‘Straight Outta Compton’ Review: The Boyz N Tha Hood

When word came out that there will be a movie based on the lives of seminal rap group N.W.A., I patiently waited for the chance to see it. Sadly, Straight Outta Compton had a limited run in the Philippines so when I finally did see it, I couldn’t stop wanting more. I honestly think the two hours and 30 minutes were not enough to show how they fought for the establishment of “reality rap” or gangsta rap as a legit sub genre of hip hop music.

Straight Outta Compton Poster

Gangsta rap is not for everybody, but Straight Outta Compton definitely is. The movie takes everyone back to 1986 when Compton was just a spot in the West Coast Hip Hop scene and the only beats by Dr. Dre were the ones he dished out as a DJ.

Straight Outta Compton opens with an introduction to the members of the N.W.A. Their individualstories were far from the most ideal, but it was played out in a way that lets you in on a normal life in the streets, trying to get by, hustling and writing rhymes.

It was even surprising that this movie did not come across as the usual thug life film. There were so many instances of raw emotions – from losing a family member to knowing that time is running out. There were times I felt that these people on screen were regular people – just like me.

The casting also blew me away. I could easily convince myself that I was watching a movie documentary not only because the cast look the part, they also owned the characters and they definitely did not do it overnight. From stance to behavior, each actor fit the bill and were all inspired pieces of casting. O’Shea Jackson Jr., in particular, stands out as he played his father Ice Cube, and did him justice, which was a feat considering it was his first movie role.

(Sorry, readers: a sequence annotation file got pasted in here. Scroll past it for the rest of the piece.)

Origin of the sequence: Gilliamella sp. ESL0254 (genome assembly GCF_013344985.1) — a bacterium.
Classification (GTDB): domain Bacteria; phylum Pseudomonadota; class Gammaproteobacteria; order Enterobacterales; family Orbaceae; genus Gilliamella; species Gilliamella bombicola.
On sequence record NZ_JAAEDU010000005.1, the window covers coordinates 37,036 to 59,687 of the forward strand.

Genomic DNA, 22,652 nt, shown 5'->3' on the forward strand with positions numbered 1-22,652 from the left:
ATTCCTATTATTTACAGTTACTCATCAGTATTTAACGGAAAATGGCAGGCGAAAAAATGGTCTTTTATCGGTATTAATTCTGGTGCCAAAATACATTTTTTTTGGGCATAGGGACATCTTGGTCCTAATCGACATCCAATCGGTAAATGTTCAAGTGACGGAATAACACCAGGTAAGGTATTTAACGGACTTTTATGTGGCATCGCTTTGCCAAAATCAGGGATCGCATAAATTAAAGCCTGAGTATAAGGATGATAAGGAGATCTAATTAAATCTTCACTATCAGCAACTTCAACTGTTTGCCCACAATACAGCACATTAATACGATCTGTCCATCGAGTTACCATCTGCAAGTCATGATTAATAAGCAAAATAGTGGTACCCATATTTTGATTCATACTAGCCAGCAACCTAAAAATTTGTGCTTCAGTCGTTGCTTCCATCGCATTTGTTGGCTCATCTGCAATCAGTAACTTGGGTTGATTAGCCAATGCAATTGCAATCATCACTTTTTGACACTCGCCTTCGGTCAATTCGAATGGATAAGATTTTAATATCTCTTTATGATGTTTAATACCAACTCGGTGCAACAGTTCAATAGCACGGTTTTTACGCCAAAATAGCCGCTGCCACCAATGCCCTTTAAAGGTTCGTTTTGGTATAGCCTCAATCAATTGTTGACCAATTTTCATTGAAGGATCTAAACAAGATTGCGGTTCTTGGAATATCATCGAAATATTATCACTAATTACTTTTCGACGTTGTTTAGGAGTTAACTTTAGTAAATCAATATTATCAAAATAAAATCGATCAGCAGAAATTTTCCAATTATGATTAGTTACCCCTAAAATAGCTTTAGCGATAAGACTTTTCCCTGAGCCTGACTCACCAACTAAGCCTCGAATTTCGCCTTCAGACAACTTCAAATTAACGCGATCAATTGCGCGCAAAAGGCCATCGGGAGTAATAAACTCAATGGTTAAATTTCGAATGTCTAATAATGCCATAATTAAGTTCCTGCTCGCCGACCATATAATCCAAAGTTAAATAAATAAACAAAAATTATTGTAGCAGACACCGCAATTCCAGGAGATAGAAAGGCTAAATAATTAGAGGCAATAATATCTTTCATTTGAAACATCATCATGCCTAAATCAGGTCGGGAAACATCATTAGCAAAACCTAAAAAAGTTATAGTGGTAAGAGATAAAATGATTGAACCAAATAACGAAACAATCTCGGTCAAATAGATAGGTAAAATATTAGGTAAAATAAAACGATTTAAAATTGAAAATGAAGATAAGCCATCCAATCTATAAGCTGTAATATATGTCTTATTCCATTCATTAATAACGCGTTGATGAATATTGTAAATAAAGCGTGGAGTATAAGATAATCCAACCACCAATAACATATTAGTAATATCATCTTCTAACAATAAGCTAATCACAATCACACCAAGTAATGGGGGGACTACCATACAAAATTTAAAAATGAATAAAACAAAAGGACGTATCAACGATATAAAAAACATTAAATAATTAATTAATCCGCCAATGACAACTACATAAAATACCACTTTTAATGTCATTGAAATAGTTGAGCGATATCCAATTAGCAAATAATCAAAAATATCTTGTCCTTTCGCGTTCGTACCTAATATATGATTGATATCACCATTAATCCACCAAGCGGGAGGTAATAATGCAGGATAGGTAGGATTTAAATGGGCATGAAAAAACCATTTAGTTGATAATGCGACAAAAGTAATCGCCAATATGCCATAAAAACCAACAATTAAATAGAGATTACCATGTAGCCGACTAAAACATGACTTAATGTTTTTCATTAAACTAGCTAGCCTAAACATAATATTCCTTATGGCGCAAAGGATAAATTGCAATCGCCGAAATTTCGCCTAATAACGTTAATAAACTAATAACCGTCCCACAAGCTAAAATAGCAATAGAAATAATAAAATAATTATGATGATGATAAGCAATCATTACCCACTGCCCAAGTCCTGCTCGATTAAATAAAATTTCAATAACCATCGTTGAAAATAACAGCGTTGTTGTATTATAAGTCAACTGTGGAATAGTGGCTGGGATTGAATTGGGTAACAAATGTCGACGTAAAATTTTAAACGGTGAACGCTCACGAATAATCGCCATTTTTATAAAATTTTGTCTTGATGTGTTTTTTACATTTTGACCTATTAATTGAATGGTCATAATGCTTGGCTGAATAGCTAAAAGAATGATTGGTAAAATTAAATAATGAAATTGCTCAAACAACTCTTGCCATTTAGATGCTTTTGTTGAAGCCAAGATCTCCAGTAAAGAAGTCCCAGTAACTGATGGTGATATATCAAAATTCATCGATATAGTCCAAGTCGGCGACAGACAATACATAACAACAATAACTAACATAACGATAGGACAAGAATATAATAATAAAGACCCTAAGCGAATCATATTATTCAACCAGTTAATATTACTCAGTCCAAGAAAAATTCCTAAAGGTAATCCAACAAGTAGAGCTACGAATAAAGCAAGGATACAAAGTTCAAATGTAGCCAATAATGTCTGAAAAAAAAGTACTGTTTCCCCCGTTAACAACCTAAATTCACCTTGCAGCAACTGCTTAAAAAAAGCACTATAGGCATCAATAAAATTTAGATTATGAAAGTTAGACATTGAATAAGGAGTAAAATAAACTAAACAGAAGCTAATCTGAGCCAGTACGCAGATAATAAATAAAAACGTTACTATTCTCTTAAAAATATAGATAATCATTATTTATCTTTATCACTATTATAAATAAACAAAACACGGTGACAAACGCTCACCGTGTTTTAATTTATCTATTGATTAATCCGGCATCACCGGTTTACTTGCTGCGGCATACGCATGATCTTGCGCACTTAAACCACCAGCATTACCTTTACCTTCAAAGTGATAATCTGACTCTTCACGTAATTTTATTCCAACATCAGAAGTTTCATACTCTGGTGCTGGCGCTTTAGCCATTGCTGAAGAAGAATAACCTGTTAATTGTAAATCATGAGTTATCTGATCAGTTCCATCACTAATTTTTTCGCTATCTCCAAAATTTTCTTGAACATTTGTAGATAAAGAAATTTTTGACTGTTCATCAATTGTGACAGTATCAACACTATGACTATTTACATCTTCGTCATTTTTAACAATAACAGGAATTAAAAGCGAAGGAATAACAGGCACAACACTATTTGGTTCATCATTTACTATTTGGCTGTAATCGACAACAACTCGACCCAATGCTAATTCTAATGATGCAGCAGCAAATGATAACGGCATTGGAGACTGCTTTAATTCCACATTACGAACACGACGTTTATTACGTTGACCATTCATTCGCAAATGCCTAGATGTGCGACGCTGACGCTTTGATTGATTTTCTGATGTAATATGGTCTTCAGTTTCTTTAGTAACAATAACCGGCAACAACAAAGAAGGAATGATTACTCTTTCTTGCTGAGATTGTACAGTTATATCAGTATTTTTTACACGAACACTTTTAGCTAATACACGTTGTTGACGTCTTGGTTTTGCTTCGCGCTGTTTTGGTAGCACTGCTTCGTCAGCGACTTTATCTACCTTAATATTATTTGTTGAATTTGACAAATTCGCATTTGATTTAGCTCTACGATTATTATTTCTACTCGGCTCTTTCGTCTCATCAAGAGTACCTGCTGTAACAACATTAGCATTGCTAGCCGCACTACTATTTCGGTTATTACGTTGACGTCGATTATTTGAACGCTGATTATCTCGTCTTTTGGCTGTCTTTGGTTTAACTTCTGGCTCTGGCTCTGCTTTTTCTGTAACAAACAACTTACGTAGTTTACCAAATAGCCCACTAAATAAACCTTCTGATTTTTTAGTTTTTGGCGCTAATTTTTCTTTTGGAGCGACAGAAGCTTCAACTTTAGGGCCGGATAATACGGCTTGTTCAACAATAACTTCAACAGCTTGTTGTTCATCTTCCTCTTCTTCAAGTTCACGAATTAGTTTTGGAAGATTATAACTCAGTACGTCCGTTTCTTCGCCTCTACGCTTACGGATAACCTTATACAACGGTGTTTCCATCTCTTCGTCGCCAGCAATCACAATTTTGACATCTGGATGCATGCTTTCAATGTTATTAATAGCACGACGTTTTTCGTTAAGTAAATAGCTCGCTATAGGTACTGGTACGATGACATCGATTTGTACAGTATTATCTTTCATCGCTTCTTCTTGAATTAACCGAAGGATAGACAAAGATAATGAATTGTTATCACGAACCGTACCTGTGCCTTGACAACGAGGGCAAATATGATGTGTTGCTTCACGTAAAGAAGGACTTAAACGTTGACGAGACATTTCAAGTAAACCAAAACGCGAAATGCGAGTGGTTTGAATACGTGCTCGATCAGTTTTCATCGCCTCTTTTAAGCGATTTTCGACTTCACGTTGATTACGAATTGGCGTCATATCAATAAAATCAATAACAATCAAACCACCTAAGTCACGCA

Straight Outta Compton does not promote violence but the reality of the streets. The movie represents life as they see it the moment they step out the door. It shows police brutality and racial profiling, and how that became the catalyst for their classic track Fuck Tha Police which is as influential now as it was almost 30 years ago.

I was convinced that police brutality was the movie’s main plot until it fizzled out toward the end to show a more personal side to the main characters in the movie. It still appears in the second half but more like a backdrop. At about the height of the group’s rise to fame and when they were most effective in the portrayal of the rise against police brutality, Ice Cube left the group, and Eazy-E and their manager, Jerry Heller, became the target of much dissing. Dr. Dre followed soon after with the same reasons as Ice Cube and this is where it all got dirty. There were murky deals to switch labels and the remaining N.W.A members MC Ren and DJ Yella were left behind and blended in with the background. They then present Eazy-E spiralling into a mess of his own making.

Straight Outta Compton

In all, Straight Outta Compton is a great piece and reminds me of Dangerous Minds which is a personal favorite of mine. The film still ended strong despite losing its main objective. It was made to entertain the eyes and the ears interlaced with modern history. Cinematography came into play and it was executed to give us a whiff of nostalgia that’s not quite nostalgic and the soundtrack is now my most listened to because, ‘damn, that shit was dope’. Amidst speculations that the movie contained less than the truth and the facts presented are mostly arguable and is largely in favour of its producers, it could easily turn into a crowd-favorite over time, a classic on its own.

It was definitely worth the wait and there is no doubt as to why it is now the highest-grossing music biopic of all time. Check it out and let me know what you think!

Jessie Jane

Half-human, half-smart, never cool. Scared of people and ghosts.

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